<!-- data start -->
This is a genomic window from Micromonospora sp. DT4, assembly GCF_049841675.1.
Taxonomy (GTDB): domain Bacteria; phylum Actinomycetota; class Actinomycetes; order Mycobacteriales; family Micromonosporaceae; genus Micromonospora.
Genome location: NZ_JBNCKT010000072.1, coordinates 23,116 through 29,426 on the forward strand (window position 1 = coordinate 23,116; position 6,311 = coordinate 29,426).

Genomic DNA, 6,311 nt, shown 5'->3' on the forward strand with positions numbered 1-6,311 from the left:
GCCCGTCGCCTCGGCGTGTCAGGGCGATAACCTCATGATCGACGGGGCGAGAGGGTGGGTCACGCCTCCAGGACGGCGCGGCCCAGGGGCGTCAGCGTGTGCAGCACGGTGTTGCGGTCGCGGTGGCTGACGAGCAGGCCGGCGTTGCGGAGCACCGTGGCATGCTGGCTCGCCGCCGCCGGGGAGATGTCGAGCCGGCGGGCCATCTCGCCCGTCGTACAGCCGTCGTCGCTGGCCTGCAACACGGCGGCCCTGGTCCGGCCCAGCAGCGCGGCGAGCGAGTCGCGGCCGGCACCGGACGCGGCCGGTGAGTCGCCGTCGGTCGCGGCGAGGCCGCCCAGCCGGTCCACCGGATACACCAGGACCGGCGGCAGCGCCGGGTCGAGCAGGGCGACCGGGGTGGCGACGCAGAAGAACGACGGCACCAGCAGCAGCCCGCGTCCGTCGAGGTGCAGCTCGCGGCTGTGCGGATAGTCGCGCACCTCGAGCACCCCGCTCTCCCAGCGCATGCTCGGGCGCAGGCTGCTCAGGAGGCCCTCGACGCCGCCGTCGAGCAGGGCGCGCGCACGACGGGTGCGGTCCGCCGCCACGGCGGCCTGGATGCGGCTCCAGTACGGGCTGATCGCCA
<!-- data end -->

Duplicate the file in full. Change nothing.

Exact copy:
This is a genomic window from Micromonospora sp. DT4, assembly GCF_049841675.1.
Taxonomy (GTDB): domain Bacteria; phylum Actinomycetota; class Actinomycetes; order Mycobacteriales; family Micromonosporaceae; genus Micromonospora.
Genome location: NZ_JBNCKT010000072.1, coordinates 23,116 through 29,426 on the forward strand (window position 1 = coordinate 23,116; position 6,311 = coordinate 29,426).

Genomic DNA, 6,311 nt, shown 5'->3' on the forward strand with positions numbered 1-6,311 from the left:
GCCCGTCGCCTCGGCGTGTCAGGGCGATAACCTCATGATCGACGGGGCGAGAGGGTGGGTCACGCCTCCAGGACGGCGCGGCCCAGGGGCGTCAGCGTGTGCAGCACGGTGTTGCGGTCGCGGTGGCTGACGAGCAGGCCGGCGTTGCGGAGCACCGTGGCATGCTGGCTCGCCGCCGCCGGGGAGATGTCGAGCCGGCGGGCCATCTCGCCCGTCGTACAGCCGTCGTCGCTGGCCTGCAACACGGCGGCCCTGGTCCGGCCCAGCAGCGCGGCGAGCGAGTCGCGGCCGGCACCGGACGCGGCCGGTGAGTCGCCGTCGGTCGCGGCGAGGCCGCCCAGCCGGTCCACCGGATACACCAGGACCGGCGGCAGCGCCGGGTCGAGCAGGGCGACCGGGGTGGCGACGCAGAAGAACGACGGCACCAGCAGCAGCCCGCGTCCGTCGAGGTGCAGCTCGCGGCTGTGCGGATAGTCGCGCACCTCGAGCACCCCGCTCTCCCAGCGCATGCTCGGGCGCAGGCTGCTCAGGAGGCCCTCGACGCCGCCGTCGAGCAGGGCGCGCGCACGACGGGTGCGGTCCGCCGCCACGGCGGCCTGGATGCGGCTCCAGTACGGGCTGATCGCCA